As robust and futureproof as FTTC is, it generally cannot be deployed cost-effectively for entire franchise areas. Clearly, the most cost-effective solution for passing as many homes as possible in the shortest period of time is the FTTN solution using very-high-data digital-subscriber-line (VDSL) technology. Since, in all likelihood, each of these architecture configurations will apply to the serving area, it is important that each is provided on an integrated platform for hardware, software, and operational support systems.
Fig. 1. In this fiber-to-the-home architecture, the local switch and central-office terminal both connect to a host digital terminal, which transmits voice, video, and data services over a passive optical network to home users.
Not only is deployment of a full-service network necessary to provide new services and revenues, it is also needed to retain the current customer base. Alternate providers using digital broadcast satellite (DBS), wireless, video, cellular and personal-communication-services telephone, as well as cable TV, can deploy services quickly and erode the customer base. Each of these architectures is commercially deployed today, raising the stakes for telephone and cable-TV operators.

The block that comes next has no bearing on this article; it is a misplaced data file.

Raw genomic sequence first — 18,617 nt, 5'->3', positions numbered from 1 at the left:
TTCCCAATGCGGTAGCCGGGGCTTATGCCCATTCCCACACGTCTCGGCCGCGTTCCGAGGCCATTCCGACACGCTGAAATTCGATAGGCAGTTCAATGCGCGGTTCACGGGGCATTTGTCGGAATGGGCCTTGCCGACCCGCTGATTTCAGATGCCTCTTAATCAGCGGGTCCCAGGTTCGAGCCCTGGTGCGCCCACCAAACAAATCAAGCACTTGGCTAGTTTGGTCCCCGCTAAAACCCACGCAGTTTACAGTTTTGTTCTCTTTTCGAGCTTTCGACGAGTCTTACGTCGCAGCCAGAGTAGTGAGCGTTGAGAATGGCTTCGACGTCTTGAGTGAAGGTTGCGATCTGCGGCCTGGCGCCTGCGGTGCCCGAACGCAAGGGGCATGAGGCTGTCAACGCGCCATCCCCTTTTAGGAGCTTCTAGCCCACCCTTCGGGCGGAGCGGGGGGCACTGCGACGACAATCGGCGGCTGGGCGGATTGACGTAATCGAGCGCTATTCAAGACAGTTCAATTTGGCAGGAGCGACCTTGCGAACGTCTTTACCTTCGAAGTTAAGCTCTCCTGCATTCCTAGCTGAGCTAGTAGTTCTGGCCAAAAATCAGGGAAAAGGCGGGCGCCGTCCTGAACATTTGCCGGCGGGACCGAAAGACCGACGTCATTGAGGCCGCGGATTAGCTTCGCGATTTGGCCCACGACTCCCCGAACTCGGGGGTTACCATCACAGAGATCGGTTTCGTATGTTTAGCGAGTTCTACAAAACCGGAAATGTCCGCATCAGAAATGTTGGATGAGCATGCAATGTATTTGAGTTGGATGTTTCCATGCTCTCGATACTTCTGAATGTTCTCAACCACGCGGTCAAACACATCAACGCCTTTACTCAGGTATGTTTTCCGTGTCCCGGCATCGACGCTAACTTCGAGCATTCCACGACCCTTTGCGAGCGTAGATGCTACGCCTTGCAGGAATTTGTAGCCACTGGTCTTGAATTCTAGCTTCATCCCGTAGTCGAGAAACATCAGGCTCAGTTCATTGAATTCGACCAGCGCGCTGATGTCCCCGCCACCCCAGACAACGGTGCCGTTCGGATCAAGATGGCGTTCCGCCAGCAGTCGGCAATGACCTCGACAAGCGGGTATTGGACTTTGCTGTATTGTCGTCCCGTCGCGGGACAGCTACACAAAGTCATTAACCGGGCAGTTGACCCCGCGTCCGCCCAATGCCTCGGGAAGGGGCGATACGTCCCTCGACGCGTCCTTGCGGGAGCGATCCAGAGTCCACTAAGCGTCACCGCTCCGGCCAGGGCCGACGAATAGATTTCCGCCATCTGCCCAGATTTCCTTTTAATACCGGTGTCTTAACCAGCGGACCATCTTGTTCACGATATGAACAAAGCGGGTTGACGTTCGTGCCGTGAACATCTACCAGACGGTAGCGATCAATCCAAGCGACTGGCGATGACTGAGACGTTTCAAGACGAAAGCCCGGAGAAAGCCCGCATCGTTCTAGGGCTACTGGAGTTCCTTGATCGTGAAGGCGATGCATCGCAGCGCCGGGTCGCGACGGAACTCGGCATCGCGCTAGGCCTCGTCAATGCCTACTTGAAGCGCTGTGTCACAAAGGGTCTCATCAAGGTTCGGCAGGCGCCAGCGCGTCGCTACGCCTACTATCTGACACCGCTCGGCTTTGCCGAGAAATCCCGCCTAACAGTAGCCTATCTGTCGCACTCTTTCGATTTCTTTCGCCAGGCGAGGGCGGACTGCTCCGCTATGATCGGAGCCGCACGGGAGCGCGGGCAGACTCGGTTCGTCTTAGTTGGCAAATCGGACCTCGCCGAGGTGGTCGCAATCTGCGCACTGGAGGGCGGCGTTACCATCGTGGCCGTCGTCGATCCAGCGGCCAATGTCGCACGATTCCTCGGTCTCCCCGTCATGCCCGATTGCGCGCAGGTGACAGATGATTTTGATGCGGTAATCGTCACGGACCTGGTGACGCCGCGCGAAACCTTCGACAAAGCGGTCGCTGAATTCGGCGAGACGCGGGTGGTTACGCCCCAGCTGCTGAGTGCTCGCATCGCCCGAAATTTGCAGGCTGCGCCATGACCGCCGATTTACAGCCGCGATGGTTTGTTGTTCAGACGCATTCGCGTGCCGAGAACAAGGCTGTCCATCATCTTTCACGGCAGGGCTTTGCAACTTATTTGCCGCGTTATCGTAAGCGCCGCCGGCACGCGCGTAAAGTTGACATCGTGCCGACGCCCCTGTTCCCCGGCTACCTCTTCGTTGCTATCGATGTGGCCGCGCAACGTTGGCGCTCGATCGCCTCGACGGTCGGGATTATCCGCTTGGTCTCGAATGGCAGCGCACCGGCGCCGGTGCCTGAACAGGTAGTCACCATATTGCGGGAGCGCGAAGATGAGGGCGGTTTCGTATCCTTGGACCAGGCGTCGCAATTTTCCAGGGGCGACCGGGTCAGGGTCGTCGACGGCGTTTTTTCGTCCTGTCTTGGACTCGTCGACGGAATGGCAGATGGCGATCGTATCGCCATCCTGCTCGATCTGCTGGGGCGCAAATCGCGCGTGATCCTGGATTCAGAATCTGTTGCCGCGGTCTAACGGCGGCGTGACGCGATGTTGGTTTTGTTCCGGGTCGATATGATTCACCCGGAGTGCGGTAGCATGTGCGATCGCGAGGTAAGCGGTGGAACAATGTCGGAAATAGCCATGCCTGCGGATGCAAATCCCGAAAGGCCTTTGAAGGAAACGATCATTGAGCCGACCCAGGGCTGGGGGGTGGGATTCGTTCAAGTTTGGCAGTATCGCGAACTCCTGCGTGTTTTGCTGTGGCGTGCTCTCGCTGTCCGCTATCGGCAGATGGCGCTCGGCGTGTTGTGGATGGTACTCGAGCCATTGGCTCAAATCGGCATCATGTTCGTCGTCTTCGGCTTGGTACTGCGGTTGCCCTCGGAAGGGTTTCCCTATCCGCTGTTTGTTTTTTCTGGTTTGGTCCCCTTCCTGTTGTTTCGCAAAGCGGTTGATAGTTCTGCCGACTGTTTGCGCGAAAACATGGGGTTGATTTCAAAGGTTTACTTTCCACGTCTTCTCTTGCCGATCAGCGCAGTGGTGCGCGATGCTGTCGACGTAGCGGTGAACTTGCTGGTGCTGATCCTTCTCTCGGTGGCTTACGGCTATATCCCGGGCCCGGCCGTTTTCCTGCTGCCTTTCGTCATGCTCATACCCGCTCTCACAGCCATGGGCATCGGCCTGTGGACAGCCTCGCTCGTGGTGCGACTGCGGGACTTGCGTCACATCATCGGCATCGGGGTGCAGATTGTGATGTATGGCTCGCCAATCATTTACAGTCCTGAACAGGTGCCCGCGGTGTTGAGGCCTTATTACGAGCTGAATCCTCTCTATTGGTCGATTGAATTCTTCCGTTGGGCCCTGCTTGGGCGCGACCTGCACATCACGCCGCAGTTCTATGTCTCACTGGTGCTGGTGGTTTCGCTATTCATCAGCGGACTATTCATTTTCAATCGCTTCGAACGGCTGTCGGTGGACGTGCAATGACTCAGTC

Fig. 2. In this fiber-to-multi dwelling-unit scenario, the host digital terminal transmits services to a passive optical network or multiplexer installed in the host building.

The ultimate goal in most technologists' and service providers' minds is an FTTH architecture (see Figs. 1 and 2). FTTH can offer almost limitless bandwidth, ensuring a futureproof network. This architecture can provide on-demand services and bandwidth from a single element network. And it is probably the lowest-maintenance design. The key to the economic deployment of FTTH is a low-cost optical-to-electrical (O/E) terminal at the home and power provisioning by the customer. Once these issues and regulatory concerns such as lifeline services are addressed, FTTH will be rolled out on a full-deployment basis for new builds and existing networks that require rehabilitation.